Minimum norm estimation 2D matrix variable


(zhengchen) #1

Hi,

I just started to learn CVX today. I have a minimum norm problem but the variable is 2D matrix instead of a vector in the example of CVX. I tried with the following code and it took “forever” without any error or warning displayed in matlab. Is it because the matrix is too big or just the way I use CVX was wrong?

%% CODE %%
m = size(M,2); % M is a 50250 matrix
n = size(G,2); % G is a 50
3000 matrix
cvx_begin
variables J(n,m) gamma % J is a 2503000 matrix, gamma is a positive number
minimize(norm(M-G
J,2)+gamma.*norm(J,2))
subject to
gamma >0 % I can also give a range like 0<gamma<10
cvx_end
%% CODE %%

This problem is very similar to the example ( An optimal trade-off curve) in the quick start. The differences are 1) the second norm in my case is L2 instead of L1. 2) I have 2D matrix as the variable instead of x(n) in the example.

In this example you defined a range for “gamma” and the final solution is found by plotting the trade-off curve. This for me sounds like the so called “L-curve” technique. My question is would it be possible that I define gamma as a variable (the range of gamma could be defined in subject to as a constrain instead of a list of certain values) and CVX will deal with two variables (J(n,m) and gamma) and find the optimal gamma? In this way, I would expect a optimized way to find gamma.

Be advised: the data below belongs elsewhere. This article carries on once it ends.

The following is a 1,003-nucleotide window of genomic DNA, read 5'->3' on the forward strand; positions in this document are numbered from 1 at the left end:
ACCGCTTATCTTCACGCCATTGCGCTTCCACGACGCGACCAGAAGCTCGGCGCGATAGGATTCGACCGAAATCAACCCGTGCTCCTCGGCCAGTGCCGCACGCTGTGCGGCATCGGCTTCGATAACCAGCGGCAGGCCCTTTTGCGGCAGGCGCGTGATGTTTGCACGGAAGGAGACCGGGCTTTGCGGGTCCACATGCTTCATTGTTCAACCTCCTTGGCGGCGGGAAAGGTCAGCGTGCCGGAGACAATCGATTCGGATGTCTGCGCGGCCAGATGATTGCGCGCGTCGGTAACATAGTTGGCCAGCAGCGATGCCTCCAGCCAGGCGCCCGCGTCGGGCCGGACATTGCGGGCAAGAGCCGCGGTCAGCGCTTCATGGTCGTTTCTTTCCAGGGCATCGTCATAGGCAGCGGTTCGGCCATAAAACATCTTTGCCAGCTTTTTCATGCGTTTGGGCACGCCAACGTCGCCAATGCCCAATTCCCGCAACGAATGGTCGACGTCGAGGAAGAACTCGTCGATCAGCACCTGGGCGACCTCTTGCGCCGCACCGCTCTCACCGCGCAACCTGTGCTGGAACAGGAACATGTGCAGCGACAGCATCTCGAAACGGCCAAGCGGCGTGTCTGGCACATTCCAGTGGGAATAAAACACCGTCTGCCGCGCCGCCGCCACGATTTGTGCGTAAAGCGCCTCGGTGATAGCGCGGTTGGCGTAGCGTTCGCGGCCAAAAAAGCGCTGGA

I also tried to set gamma as a certain number like 0.01 and the code was running without any indication and nothing happened after 30 minutes. Could you please help on this issues. Thank you very much.

Best regards,
Zhengchen


(Mark L. Stone) #2

This is a large, taxing SDP model (because it uses the matrix 2-norm). Note that the matrix 2-norm is very different than the vector 2-norm, which would not give rise to an SDP. If you waited long enough for CVX to finish processing the model as written, which has gamma as a CVX variable, you would receive a CVX error message, because the objective function is not convex.

If you set gamma to a non-negative value and don’t declare it to be a CVX variable, then the model should be accepted if CVX ever finishes processing it. If you try smaller versions of this problem, CVX ought to be able to complete its model formulation and hopefully the solver solve it. Alternatively, if you used, for instance, the frobenius (‘fro’) norm instead of the 2-norm, this model would be much faster for CVX to formulate and a solver to solve. In all cases, you can not declare gamma to be a CVX variable. I will leave it up to you to determine which norm(s) you really want.